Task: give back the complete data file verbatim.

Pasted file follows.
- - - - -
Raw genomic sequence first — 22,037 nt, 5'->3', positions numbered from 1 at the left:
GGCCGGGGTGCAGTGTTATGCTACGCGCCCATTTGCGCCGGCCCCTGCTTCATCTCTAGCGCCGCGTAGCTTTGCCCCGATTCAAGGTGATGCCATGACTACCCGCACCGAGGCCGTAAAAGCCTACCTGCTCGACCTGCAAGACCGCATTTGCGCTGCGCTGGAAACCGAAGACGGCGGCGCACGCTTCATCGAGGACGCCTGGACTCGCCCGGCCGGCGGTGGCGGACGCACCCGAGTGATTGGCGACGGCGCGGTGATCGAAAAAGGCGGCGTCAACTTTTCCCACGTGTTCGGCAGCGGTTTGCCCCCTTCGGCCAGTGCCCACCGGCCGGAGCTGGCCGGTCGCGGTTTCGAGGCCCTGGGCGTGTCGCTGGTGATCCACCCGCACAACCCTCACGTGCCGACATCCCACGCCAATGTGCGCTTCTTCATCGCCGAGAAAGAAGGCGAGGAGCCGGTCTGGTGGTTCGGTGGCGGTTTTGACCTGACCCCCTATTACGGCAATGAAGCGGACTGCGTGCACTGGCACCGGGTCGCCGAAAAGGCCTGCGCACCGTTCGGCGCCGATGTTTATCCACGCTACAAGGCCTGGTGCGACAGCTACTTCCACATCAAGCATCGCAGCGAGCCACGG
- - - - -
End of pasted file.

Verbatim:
Raw genomic sequence first — 22,037 nt, 5'->3', positions numbered from 1 at the left:
GGCCGGGGTGCAGTGTTATGCTACGCGCCCATTTGCGCCGGCCCCTGCTTCATCTCTAGCGCCGCGTAGCTTTGCCCCGATTCAAGGTGATGCCATGACTACCCGCACCGAGGCCGTAAAAGCCTACCTGCTCGACCTGCAAGACCGCATTTGCGCTGCGCTGGAAACCGAAGACGGCGGCGCACGCTTCATCGAGGACGCCTGGACTCGCCCGGCCGGCGGTGGCGGACGCACCCGAGTGATTGGCGACGGCGCGGTGATCGAAAAAGGCGGCGTCAACTTTTCCCACGTGTTCGGCAGCGGTTTGCCCCCTTCGGCCAGTGCCCACCGGCCGGAGCTGGCCGGTCGCGGTTTCGAGGCCCTGGGCGTGTCGCTGGTGATCCACCCGCACAACCCTCACGTGCCGACATCCCACGCCAATGTGCGCTTCTTCATCGCCGAGAAAGAAGGCGAGGAGCCGGTCTGGTGGTTCGGTGGCGGTTTTGACCTGACCCCCTATTACGGCAATGAAGCGGACTGCGTGCACTGGCACCGGGTCGCCGAAAAGGCCTGCGCACCGTTCGGCGCCGATGTTTATCCACGCTACAAGGCCTGGTGCGACAGCTACTTCCACATCAAGCATCGCAGCGAGCCACGG